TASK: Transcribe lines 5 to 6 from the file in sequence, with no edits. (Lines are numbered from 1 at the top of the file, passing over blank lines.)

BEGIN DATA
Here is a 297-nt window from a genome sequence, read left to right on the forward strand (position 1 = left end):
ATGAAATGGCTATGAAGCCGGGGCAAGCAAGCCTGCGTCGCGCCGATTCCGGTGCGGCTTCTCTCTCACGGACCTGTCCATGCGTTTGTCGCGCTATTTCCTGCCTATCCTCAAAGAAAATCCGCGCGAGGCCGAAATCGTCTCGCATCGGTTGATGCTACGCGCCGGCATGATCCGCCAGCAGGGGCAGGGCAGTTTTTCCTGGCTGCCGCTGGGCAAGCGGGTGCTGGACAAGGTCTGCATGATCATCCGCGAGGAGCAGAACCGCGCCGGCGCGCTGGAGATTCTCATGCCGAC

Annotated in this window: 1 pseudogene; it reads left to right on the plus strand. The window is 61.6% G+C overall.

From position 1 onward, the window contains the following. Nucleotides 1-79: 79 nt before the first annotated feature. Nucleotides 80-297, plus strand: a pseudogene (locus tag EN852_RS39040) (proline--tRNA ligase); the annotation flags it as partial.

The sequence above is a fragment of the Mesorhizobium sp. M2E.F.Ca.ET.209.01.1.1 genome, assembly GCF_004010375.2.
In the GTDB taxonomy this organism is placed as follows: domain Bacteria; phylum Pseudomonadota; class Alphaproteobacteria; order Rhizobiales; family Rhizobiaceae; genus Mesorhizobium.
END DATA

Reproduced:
The sequence above is a fragment of the Mesorhizobium sp. M2E.F.Ca.ET.209.01.1.1 genome, assembly GCF_004010375.2.
In the GTDB taxonomy this organism is placed as follows: domain Bacteria; phylum Pseudomonadota; class Alphaproteobacteria; order Rhizobiales; family Rhizobiaceae; genus Mesorhizobium.